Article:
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Authors Call for Dismissal of Duplicate Lawsuits in OpenAI Copyright Infringement Case

Authors such as Michael Chabon, Ta-Nehisi Coates, and Sarah Silverman, who are taking legal action against artificial intelligence (AI) firm OpenAI for copyright infringement, have urged a California court to dismiss similar lawsuits filed by The New York Times (NYT), John Grisham, and others in New York.

In a court filing on Thursday, 8th February, the authors contended that allowing these duplicate lawsuits—such as the NYT’s case and a prior one initiated by the Authors Guild on behalf of Grisham and others—in different jurisdictions would result in “inconsistent rulings in overlapping class actions” and constitute a misapplication of court resources.

Comedian and author Sarah Silverman, alongside two other writers, Richard Kadrey and Christopher Golden, lodged a lawsuit against OpenAI’s ChatGPT for copyright infringement in July 2023.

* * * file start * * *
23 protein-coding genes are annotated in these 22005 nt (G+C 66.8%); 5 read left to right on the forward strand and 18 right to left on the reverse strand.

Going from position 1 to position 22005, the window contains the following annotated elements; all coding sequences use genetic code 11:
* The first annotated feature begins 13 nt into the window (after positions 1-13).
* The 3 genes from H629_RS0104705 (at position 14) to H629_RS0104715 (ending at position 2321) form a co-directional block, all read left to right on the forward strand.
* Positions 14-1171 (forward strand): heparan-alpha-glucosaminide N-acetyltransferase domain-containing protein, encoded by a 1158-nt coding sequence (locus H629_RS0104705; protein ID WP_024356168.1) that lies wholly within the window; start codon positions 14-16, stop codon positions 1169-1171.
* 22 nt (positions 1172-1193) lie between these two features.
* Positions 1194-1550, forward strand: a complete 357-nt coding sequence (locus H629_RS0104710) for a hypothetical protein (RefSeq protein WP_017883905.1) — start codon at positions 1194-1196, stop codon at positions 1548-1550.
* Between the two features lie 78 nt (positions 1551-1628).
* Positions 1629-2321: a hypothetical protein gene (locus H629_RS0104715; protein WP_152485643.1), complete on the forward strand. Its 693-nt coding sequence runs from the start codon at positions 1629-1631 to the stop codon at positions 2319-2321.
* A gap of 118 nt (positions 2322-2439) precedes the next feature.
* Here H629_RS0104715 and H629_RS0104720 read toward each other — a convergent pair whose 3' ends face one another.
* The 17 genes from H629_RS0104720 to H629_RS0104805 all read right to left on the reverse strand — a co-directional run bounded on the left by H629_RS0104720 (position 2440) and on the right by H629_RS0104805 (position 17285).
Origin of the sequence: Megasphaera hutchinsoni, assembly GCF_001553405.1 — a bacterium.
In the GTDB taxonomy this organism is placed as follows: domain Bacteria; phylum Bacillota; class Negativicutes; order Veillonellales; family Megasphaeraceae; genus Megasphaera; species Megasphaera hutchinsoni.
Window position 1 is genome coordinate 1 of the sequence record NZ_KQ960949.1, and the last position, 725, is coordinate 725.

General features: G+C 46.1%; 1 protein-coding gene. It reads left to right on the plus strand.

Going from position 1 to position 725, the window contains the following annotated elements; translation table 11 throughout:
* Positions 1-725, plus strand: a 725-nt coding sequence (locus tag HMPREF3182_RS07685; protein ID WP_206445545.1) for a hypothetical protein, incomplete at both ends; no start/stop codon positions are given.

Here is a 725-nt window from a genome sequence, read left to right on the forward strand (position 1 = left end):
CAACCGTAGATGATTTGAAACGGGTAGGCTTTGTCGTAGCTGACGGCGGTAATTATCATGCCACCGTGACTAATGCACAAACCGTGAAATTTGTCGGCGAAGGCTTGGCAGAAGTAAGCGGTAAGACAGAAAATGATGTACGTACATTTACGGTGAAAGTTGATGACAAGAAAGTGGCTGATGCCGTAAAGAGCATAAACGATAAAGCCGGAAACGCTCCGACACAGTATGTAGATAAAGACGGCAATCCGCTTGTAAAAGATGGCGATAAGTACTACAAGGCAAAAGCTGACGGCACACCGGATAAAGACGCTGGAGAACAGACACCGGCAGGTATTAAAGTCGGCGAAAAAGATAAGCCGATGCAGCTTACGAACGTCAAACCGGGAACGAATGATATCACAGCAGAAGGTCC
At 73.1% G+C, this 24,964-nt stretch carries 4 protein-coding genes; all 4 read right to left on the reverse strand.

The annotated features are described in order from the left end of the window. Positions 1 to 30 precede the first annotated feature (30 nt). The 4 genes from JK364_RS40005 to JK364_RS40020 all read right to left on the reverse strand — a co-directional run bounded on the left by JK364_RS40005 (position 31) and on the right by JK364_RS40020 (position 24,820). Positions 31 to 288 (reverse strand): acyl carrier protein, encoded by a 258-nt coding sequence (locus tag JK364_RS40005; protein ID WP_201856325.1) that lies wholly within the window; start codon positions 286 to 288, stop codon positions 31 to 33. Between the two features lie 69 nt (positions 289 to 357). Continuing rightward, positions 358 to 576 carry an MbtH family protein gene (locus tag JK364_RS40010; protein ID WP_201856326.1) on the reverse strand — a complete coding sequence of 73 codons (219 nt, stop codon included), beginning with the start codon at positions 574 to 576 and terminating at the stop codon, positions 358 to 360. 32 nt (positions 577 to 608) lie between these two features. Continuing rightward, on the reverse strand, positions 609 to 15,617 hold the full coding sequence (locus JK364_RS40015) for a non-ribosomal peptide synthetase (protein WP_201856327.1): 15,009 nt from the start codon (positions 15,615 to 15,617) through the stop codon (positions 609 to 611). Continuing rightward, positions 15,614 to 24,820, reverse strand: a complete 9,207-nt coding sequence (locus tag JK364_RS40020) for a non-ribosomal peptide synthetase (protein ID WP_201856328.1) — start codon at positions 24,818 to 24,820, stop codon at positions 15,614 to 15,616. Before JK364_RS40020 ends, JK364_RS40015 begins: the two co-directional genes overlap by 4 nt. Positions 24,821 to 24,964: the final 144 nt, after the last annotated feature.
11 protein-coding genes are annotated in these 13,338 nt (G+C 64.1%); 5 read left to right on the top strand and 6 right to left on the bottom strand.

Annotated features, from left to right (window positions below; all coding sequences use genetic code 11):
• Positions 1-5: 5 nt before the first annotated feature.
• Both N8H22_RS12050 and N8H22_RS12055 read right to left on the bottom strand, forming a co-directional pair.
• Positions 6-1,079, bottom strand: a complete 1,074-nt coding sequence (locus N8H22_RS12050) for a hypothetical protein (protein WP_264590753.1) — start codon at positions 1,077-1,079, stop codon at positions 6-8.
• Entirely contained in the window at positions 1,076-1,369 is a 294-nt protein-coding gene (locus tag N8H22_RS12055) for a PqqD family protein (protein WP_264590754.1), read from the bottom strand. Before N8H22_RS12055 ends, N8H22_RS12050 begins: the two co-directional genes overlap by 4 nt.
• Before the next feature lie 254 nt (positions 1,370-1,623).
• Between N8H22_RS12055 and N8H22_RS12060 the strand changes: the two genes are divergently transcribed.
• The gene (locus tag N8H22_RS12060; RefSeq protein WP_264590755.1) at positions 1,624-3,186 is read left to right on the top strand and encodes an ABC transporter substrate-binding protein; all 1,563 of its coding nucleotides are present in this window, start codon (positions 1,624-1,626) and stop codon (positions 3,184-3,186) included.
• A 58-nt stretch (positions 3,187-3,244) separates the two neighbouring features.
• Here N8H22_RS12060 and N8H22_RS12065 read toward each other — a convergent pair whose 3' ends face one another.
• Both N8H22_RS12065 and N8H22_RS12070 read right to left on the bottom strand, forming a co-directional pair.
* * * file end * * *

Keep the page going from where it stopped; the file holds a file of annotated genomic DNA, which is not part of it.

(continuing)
They claimed that when ChatGPT produces summaries of their work, it reveals training conducted with copyrighted content.

The Californian plaintiffs also alleged that the New York lawsuits facilitated OpenAI’s engagement in “forum shopping” and “procedural gamesmanship.”

The authors in California informed the court that the New York cases closely mirror their own, indicating that OpenAI seeks more favourable conditions in New York following the rejection of its proposed litigation schedule by the Californian court.

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Various groups of copyright holders, including writers, visual artists, and music publishers, have taken legal action against tech firms like Microsoft-backed OpenAI over purported misuse of their work in training generative AI systems.

OpenAI, Meta, and others argue that their AI training constitutes transformational use and falls within the fair use copyright doctrine.

Meta highlighted parallels to legal precedents, such as Google’s book copying for search, which was deemed fair use in Authors Guild vs. Google in 2015.

In September 2023, a New York-based professional organisation for published writers, spearheaded by the Authors Guild and featuring George R.R. Martin, John Grisham, Jodi Picoult, George Saunders, and Jonathan Franzen, joined a proposed class-action lawsuit against OpenAI, citing alleged misuse of copyrighted material in its AI model training.

Subsequent complaints by the NYT drew upon both the U.S. Constitution and the Copyright Act to defend the original journalism of the newspaper.

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